Begin by ordering one of the aguas frescas --icy, pulpy fruit drinks made with things such as fresh pineapple and watermelon. (The margaritas, for the record, scarcely miss a beat, apart from one bizarre fresh peach model.)

You'll need a small army to finish off a dish such as nachos manchacamisa , a variation on the classic corn chip snack. Eight of us attempted to scale this two-foot mountain of chips buried under an avalanche of chicken chili beans, gooey melted cheese, salsa, guacamole and sour cream. We had to turn back halfway.

One can't-miss appetizer is the mushroom and corn quesadilla. Quesadillas can be mere snacks when they consist of nothing more than grilled tortillas and melted cheese, but when the cheeses are a deft mixture of queso anejo and Jack, mixed with fresh sauteed mushrooms, fire-roasted corn, caramelized onions and chunked avocado, the snack becomes an oeuvre.

The usual array of burritos and tacos available at all the La Salsas are here, fashioned from charcoal-grilled chicken, beef or pork. They are all superb. But this place attempts to go its taquerias one better with the introduction of a fabulously simple roast chicken and a menu section called lo mejor , which I'll translate loosely as "improvements."

The chicken is spectacular: crisp-skinned and dripping with spices, served with two side dishes such as fluffy Mexican rice, organic black beans or creamy Caesar salad. And it's only $6.95 for a half chicken, $4.95 for a quarter. Pollo en pibil , a Yucatan specialty marinated in achiote (annatto seed) and baked in banana leaves, is solid and tasty but not in the same league. Even when it isn't overly dry, it won't knock your socks off the way the rotisserie version will, and it's $2 more.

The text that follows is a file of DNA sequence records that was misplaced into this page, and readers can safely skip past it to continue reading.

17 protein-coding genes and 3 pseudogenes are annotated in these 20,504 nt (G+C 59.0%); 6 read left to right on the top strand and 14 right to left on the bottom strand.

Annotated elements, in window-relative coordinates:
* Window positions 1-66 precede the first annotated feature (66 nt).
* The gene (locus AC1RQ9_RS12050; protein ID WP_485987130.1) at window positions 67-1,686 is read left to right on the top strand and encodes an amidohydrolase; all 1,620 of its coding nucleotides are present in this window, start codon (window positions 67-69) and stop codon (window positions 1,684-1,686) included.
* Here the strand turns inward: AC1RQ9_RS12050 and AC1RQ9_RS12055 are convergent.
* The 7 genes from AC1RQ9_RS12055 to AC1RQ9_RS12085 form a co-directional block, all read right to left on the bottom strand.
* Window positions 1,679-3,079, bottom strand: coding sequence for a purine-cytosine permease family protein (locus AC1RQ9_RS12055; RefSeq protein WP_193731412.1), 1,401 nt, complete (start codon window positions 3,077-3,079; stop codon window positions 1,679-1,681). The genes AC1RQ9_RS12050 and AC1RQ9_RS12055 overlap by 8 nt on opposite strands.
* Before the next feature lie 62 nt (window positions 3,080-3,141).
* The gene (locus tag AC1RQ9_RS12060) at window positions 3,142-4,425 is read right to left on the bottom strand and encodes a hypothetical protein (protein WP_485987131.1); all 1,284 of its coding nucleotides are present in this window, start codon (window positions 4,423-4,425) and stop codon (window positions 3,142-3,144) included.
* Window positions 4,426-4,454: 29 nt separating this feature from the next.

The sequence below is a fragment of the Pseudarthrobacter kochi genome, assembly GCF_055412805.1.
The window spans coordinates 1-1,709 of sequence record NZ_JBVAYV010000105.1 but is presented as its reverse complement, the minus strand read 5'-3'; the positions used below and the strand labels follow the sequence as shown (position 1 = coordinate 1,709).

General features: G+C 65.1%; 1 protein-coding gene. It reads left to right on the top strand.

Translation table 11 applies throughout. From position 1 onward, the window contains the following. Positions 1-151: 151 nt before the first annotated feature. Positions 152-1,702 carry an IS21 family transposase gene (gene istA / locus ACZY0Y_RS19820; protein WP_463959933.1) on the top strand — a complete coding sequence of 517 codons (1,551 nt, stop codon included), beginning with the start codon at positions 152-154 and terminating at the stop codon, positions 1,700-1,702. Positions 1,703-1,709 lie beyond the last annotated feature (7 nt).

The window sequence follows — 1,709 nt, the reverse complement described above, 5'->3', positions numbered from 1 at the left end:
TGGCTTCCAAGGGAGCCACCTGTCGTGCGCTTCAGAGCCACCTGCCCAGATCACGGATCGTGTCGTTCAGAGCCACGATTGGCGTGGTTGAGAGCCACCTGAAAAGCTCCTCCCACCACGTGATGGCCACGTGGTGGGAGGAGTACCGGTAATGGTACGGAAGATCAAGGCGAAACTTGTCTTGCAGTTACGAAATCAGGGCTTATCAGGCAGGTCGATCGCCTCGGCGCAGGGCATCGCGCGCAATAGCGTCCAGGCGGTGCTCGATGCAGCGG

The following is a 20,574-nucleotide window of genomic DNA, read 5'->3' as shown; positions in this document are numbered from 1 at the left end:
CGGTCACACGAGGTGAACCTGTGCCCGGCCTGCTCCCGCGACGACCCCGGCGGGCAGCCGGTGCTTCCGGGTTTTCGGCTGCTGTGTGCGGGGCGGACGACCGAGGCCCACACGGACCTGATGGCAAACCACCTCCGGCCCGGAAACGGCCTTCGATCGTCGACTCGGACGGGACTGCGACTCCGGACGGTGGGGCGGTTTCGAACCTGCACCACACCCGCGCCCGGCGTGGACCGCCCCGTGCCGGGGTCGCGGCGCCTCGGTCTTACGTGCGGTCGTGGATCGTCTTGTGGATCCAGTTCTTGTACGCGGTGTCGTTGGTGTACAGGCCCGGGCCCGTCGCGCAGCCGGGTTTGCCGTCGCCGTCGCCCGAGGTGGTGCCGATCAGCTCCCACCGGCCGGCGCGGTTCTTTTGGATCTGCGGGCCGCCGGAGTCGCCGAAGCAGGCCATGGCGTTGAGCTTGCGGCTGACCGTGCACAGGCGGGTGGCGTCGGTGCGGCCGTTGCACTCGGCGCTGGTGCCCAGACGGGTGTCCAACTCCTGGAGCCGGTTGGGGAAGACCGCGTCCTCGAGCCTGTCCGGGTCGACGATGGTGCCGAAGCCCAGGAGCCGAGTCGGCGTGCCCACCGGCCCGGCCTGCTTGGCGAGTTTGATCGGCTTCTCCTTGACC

Shrimp dishes are a stretch. The tacos de camaron use flavorful rock shrimp and have great fresh tortillas. It's the inclusion of grapefruit sections that I find a little odd, though at the same time oddly appealing. Camarones en ajo are the same rock shrimp, about eight or nine of them, sauteed in garlic and ancho chili. It is fine but a little bland, considering its pedigree.

I definitely don't understand the dish the menu trumpets as the one "with which we broaden our culinary horizons," a creation called salmon envuelto. Imagine a stuffed flour tortilla, sort of a fat taquito, only baked instead of fried. Now substitute salmon and pureed Anaheim chili pepper for the normal meat filling and smother it all in an insipid cream sauce.

Whoopee. Salmon needs a tortilla like a shark needs a raincoat. Besides, when a restaurant has culinary horizons as broad La Salsa's, the only improvement needed is the one this new concept offers: a comfortable place to sit down and eat.

La Salsa is inexpensive to moderately priced. Antojitos (snacks) are $2.25 to $6.95. Salads are $4.95 to $6.95. Burritos are $2.25 to $5.95. Main dishes are $5.95 to $14.95.


* Triangle Square, 1807 Harbor Blvd., Costa Mesa.

* (714) 646-0397.

* Open Sunday through Thursday 11 a.m. to 11 p.m., Friday and Saturday till midnight.

* American Express, MasterCard and Visa accepted.